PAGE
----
Jantar MantarThe Jantar Mantar is a collection of architectural astronomical instruments, built by Maharaja (Ruler) Jai Singh II at his then new capital of Jaipur between 1727 and 1734. It is modeled after the one that he had built for him at the then Mughal capital of Delhi. He had constructed a total of five such facilities at different locations, including the ones at Delhi and Jaipur. The Jaipur observatory is the largest of these.
The name is derived from jantar ("instrument"), and Mantar ("formula", or in this context "calculation"). Therefore jantar mantar means literally 'calculation instrument'. This observatory has religious significance, since ancient Indian astronomers were also Jyotisa masters.
The observatory consists of fourteen major geometric devices for measuring time, predicting eclipses, tracking stars in their orbits, ascertaining the declinations of planets, and determining the celestial altitudes and related ephemerides. Each is a fixed and 'focused' tool. The Samrat Jantar, the largest instrument, is 90 feet (27 m) high, its shadow carefully plotted to tell the time of day. Its face is angled at 27 degrees, the latitude of Jaipur. The Hindu chhatri (small cupola) on top is used as a platform for announcing eclipses and the arrival of monsoons.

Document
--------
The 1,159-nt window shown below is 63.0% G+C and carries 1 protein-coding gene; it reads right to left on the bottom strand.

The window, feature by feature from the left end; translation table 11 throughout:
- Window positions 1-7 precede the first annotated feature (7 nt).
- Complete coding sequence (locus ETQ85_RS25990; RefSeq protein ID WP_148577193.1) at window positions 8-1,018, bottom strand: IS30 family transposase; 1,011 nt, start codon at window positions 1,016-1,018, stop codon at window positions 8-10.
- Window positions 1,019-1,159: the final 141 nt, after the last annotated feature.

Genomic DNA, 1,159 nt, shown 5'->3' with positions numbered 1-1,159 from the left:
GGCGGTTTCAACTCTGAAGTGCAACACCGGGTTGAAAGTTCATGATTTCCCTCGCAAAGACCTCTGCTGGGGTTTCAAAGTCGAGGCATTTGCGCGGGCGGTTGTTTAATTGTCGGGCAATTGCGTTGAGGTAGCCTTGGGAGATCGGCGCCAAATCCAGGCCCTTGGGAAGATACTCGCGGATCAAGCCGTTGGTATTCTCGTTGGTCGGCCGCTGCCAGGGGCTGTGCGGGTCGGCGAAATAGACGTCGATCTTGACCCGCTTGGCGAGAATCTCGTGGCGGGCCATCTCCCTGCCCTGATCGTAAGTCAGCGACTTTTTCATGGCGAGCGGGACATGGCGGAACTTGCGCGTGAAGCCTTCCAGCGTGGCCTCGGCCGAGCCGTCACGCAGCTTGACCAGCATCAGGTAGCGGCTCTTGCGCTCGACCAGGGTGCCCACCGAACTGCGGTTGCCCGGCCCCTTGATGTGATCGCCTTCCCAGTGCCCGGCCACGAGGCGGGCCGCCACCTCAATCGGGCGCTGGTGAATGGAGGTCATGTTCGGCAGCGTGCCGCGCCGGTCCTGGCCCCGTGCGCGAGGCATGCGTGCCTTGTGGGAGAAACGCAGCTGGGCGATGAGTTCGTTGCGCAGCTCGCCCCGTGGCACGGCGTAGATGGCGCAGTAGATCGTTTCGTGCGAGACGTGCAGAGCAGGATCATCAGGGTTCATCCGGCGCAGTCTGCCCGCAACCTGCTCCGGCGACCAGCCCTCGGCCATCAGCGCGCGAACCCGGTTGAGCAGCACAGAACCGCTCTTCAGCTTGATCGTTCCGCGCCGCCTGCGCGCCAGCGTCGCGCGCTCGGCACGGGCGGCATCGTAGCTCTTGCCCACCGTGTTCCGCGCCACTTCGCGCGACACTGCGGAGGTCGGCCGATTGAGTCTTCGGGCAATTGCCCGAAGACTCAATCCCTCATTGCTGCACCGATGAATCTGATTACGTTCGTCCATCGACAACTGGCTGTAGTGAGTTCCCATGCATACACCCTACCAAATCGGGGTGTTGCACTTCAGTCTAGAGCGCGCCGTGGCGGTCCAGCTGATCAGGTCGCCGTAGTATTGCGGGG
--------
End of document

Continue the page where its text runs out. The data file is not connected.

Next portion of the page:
Built from local stone and marble, each instrument carries an astronomical scale, generally marked on the marble inner lining. Bronze tablets, all extraordinarily accurate, were also employed. Thoroughly restored in 1901, the Jantar Mantar was declared a national monument in 1948.
The instruments are in most cases huge structures. The scale to which they have been built has been alleged to increase their accuracy. However, the penumbra of the sun can be as wide as 30 mm, making the 1mm increments of the Samrat Yantra sundial devoid of any practical significance. Additionally, the masons constructing the instruments had insufficient experience with construction of this scale, and subsidence of the foundations has subsequently misaligned them. The samrat yantra, for instance, which is a sundial, can be used to tell the time to an accuracy of about two seconds in Jaipur local time. The Giant Sundial, known as the Samrat Yantra (The Supreme Instrument) is the world's largest sundial, standing 27 meters tall. Its shadow moves visibly at 1 mm per second, or roughly a hand's breadth (6 cm) every minute, which for most people is a visibly profound experience.
Source = Wikipedia